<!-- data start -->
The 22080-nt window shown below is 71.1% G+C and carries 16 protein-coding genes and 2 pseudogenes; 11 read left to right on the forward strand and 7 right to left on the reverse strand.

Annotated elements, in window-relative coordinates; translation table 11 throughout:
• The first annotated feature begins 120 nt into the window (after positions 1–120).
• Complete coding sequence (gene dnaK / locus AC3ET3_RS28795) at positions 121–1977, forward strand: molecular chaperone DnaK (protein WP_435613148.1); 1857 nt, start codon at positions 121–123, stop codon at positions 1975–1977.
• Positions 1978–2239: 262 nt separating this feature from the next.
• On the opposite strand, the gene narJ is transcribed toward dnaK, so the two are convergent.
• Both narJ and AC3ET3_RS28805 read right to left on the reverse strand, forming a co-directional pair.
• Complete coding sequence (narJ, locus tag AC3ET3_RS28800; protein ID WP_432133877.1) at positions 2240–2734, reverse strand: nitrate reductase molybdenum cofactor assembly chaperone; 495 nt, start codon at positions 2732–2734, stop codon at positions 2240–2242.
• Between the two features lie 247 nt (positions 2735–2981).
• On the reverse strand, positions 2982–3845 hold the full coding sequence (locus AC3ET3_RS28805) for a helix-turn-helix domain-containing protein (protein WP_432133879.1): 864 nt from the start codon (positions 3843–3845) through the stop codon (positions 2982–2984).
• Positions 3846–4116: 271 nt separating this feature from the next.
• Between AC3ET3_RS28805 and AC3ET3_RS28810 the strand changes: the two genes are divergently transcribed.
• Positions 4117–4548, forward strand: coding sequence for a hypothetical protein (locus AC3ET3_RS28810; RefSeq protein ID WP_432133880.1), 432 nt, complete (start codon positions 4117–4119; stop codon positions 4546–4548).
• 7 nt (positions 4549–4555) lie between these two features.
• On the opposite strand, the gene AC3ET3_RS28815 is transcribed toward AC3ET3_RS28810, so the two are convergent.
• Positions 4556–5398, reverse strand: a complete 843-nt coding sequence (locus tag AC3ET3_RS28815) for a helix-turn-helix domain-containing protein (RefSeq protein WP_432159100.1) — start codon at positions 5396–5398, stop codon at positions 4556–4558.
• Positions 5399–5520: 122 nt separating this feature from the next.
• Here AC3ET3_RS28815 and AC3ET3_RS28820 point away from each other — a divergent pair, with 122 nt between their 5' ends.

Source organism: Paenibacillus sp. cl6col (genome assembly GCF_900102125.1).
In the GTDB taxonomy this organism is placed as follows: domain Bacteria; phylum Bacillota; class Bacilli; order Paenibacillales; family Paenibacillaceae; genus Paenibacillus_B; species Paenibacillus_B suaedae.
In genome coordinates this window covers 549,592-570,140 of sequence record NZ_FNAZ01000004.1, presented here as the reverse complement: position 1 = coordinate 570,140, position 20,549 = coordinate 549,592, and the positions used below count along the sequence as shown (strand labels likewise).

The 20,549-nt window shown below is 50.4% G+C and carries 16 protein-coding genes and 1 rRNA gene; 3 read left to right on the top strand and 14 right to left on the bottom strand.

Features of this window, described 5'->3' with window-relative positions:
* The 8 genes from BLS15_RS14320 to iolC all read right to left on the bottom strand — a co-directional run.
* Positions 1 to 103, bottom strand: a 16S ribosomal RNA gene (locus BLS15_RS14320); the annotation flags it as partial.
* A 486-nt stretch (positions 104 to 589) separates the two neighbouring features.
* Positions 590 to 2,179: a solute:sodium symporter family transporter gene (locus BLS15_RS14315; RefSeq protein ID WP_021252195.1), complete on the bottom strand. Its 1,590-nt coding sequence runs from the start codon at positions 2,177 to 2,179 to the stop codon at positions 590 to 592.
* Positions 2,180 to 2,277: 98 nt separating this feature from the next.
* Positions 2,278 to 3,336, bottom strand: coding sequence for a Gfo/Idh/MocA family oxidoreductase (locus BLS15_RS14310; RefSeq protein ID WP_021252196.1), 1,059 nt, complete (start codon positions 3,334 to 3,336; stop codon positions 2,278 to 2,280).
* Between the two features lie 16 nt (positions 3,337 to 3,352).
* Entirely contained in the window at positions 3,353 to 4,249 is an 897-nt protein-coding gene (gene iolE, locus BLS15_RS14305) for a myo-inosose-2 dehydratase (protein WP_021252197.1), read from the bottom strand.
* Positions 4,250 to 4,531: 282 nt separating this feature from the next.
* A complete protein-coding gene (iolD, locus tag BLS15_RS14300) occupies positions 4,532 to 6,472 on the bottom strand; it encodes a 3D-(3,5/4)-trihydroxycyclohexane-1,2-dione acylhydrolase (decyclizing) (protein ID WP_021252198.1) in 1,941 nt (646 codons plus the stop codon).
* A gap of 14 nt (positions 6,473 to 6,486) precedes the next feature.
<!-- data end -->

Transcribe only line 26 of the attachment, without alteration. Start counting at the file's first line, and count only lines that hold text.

* A 486-nt stretch (positions 104 to 589) separates the two neighbouring features.